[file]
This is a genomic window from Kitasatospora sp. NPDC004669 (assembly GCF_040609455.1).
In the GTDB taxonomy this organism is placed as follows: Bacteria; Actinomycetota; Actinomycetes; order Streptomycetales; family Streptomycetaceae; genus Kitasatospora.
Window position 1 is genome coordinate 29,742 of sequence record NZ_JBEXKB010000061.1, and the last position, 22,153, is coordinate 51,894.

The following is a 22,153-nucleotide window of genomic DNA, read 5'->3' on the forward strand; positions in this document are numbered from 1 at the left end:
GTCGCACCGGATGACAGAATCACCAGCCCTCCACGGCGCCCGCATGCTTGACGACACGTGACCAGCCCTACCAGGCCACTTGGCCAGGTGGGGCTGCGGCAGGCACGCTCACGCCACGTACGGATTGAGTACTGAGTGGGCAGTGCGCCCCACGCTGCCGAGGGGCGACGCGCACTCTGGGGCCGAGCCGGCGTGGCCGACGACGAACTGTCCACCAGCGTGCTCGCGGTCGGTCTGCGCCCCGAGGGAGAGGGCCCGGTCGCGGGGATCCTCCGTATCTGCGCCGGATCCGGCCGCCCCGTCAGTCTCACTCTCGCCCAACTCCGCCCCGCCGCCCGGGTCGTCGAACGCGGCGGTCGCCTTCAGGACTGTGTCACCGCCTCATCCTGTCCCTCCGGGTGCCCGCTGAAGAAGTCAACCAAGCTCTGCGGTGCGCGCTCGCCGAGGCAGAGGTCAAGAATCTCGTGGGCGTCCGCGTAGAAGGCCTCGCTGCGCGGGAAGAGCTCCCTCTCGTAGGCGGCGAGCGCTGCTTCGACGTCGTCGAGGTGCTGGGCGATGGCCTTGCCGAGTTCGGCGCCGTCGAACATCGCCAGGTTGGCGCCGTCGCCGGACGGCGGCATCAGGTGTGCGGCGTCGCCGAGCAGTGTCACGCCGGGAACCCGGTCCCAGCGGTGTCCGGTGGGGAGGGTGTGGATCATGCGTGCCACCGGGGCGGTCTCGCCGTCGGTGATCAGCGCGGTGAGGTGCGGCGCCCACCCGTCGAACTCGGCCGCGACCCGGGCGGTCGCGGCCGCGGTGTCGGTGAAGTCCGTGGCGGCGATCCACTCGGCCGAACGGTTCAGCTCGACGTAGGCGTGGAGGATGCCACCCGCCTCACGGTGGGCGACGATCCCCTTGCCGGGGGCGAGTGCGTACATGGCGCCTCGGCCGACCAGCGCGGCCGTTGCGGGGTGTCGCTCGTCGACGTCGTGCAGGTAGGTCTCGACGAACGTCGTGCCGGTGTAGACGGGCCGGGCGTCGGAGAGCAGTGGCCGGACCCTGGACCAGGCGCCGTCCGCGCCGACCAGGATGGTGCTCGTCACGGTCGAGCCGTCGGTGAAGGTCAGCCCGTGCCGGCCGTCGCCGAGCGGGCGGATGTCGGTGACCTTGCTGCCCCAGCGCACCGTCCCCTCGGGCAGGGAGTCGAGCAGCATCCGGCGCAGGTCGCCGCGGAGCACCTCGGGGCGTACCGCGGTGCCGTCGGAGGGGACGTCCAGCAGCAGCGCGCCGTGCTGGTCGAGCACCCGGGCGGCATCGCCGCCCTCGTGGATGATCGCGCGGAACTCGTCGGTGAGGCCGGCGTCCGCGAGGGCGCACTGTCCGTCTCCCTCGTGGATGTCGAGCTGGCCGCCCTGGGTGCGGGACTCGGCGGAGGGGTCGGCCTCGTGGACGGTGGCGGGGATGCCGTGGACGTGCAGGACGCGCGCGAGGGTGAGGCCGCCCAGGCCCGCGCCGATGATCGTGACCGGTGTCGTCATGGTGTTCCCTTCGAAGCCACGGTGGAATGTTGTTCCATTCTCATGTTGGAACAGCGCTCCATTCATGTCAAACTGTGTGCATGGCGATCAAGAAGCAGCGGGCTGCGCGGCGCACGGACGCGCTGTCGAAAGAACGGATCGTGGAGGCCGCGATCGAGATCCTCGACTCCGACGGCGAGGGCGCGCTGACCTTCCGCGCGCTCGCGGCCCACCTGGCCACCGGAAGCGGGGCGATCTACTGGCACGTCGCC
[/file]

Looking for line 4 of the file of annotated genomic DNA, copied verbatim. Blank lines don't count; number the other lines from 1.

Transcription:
The following is a 22,153-nucleotide window of genomic DNA, read 5'->3' on the forward strand; positions in this document are numbered from 1 at the left end: